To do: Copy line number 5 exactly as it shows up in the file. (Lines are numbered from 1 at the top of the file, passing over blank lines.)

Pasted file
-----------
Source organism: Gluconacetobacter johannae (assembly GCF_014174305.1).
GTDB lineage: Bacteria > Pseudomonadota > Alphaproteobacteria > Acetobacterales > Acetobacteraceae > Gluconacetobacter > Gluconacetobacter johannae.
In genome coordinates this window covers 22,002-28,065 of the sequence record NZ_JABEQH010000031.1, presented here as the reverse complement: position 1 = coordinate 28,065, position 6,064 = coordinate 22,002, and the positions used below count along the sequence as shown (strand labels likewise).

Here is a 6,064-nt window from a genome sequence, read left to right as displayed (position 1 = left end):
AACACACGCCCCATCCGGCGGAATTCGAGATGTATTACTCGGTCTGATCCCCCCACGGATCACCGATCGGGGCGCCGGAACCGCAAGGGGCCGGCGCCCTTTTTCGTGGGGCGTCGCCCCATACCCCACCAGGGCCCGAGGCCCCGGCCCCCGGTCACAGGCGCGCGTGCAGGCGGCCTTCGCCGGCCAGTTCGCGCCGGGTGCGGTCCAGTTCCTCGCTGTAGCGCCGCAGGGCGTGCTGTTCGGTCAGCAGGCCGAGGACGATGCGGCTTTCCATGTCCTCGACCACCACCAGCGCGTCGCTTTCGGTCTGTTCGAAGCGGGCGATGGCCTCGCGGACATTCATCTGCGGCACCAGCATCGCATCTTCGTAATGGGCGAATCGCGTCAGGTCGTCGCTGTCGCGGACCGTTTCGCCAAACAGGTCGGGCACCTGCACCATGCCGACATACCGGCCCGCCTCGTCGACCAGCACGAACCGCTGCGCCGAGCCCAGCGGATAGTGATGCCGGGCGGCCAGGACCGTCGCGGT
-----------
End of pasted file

AACACACGCCCCATCCGGCGGAATTCGAGATGTATTACTCGGTCTGATCCCCCCACGGATCACCGATCGGGGCGCCGGAACCGCAAGGGGCCGGCGCCCTTTTTCGTGGGGCGTCGCCCCATACCCCACCAGGGCCCGAGGCCCCGGCCCCCGGTCACAGGCGCGCGTGCAGGCGGCCTTCGCCGGCCAGTTCGCGCCGGGTGCGGTCCAGTTCCTCGCTGTAGCGCCGCAGGGCGTGCTGTTCGGTCAGCAGGCCGAGGACGATGCGGCTTTCCATGTCCTCGACCACCACCAGCGCGTCGCTTTCGGTCTGTTCGAAGCGGGCGATGGCCTCGCGGACATTCATCTGCGGCACCAGCATCGCATCTTCGTAATGGGCGAATCGCGTCAGGTCGTCGCTGTCGCGGACCGTTTCGCCAAACAGGTCGGGCACCTGCACCATGCCGACATACCGGCCCGCCTCGTCGACCAGCACGAACCGCTGCGCCGAGCCCAGCGGATAGTGATGCCGGGCGGCCAGGACCGTCGCGGT